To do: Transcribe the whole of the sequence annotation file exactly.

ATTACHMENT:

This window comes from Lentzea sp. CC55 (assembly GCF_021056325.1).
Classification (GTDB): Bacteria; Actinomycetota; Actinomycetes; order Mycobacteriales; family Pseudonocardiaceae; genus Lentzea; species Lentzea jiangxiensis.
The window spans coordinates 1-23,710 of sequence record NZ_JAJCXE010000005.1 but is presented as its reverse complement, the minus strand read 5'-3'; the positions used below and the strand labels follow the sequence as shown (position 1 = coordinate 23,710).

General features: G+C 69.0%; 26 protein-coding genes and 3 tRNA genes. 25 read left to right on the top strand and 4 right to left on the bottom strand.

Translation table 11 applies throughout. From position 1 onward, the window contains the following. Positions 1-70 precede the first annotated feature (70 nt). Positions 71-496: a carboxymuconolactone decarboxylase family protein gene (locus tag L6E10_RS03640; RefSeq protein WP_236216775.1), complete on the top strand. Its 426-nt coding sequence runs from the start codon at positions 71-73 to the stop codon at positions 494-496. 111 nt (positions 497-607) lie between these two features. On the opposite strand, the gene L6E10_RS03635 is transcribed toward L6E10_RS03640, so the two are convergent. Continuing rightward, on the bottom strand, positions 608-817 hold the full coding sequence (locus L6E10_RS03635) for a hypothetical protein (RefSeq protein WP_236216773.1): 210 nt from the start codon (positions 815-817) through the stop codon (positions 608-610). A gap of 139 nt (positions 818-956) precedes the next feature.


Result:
This window comes from Lentzea sp. CC55 (assembly GCF_021056325.1).
Classification (GTDB): Bacteria; Actinomycetota; Actinomycetes; order Mycobacteriales; family Pseudonocardiaceae; genus Lentzea; species Lentzea jiangxiensis.
The window spans coordinates 1-23,710 of sequence record NZ_JAJCXE010000005.1 but is presented as its reverse complement, the minus strand read 5'-3'; the positions used below and the strand labels follow the sequence as shown (position 1 = coordinate 23,710).

General features: G+C 69.0%; 26 protein-coding genes and 3 tRNA genes. 25 read left to right on the top strand and 4 right to left on the bottom strand.

Translation table 11 applies throughout. From position 1 onward, the window contains the following. Positions 1-70 precede the first annotated feature (70 nt). Positions 71-496: a carboxymuconolactone decarboxylase family protein gene (locus tag L6E10_RS03640; RefSeq protein WP_236216775.1), complete on the top strand. Its 426-nt coding sequence runs from the start codon at positions 71-73 to the stop codon at positions 494-496. 111 nt (positions 497-607) lie between these two features. On the opposite strand, the gene L6E10_RS03635 is transcribed toward L6E10_RS03640, so the two are convergent. Continuing rightward, on the bottom strand, positions 608-817 hold the full coding sequence (locus L6E10_RS03635) for a hypothetical protein (RefSeq protein WP_236216773.1): 210 nt from the start codon (positions 815-817) through the stop codon (positions 608-610). A gap of 139 nt (positions 818-956) precedes the next feature.